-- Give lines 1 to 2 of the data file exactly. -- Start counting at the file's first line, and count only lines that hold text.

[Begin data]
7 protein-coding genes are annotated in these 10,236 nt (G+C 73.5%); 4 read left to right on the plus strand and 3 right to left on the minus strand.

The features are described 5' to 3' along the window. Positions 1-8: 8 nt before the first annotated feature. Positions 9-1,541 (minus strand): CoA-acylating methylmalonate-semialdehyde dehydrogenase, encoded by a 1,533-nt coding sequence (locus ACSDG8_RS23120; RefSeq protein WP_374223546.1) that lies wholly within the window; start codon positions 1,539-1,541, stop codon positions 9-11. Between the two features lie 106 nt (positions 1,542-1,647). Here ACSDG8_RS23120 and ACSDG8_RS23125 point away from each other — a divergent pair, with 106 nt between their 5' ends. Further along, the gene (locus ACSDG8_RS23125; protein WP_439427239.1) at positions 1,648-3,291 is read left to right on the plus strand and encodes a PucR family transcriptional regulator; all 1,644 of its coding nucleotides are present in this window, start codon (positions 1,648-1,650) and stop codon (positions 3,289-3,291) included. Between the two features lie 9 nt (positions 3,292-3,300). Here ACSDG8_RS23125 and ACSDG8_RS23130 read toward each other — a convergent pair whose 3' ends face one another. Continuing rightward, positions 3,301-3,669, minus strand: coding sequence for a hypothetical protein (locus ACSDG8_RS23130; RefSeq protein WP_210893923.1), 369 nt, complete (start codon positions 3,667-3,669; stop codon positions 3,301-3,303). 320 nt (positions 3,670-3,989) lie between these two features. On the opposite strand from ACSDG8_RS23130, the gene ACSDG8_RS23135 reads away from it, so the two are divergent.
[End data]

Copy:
7 protein-coding genes are annotated in these 10,236 nt (G+C 73.5%); 4 read left to right on the plus strand and 3 right to left on the minus strand.

The features are described 5' to 3' along the window. Positions 1-8: 8 nt before the first annotated feature. Positions 9-1,541 (minus strand): CoA-acylating methylmalonate-semialdehyde dehydrogenase, encoded by a 1,533-nt coding sequence (locus ACSDG8_RS23120; RefSeq protein WP_374223546.1) that lies wholly within the window; start codon positions 1,539-1,541, stop codon positions 9-11. Between the two features lie 106 nt (positions 1,542-1,647). Here ACSDG8_RS23120 and ACSDG8_RS23125 point away from each other — a divergent pair, with 106 nt between their 5' ends. Further along, the gene (locus ACSDG8_RS23125; protein WP_439427239.1) at positions 1,648-3,291 is read left to right on the plus strand and encodes a PucR family transcriptional regulator; all 1,644 of its coding nucleotides are present in this window, start codon (positions 1,648-1,650) and stop codon (positions 3,289-3,291) included. Between the two features lie 9 nt (positions 3,292-3,300). Here ACSDG8_RS23125 and ACSDG8_RS23130 read toward each other — a convergent pair whose 3' ends face one another. Continuing rightward, positions 3,301-3,669, minus strand: coding sequence for a hypothetical protein (locus ACSDG8_RS23130; RefSeq protein WP_210893923.1), 369 nt, complete (start codon positions 3,667-3,669; stop codon positions 3,301-3,303). 320 nt (positions 3,670-3,989) lie between these two features. On the opposite strand from ACSDG8_RS23130, the gene ACSDG8_RS23135 reads away from it, so the two are divergent.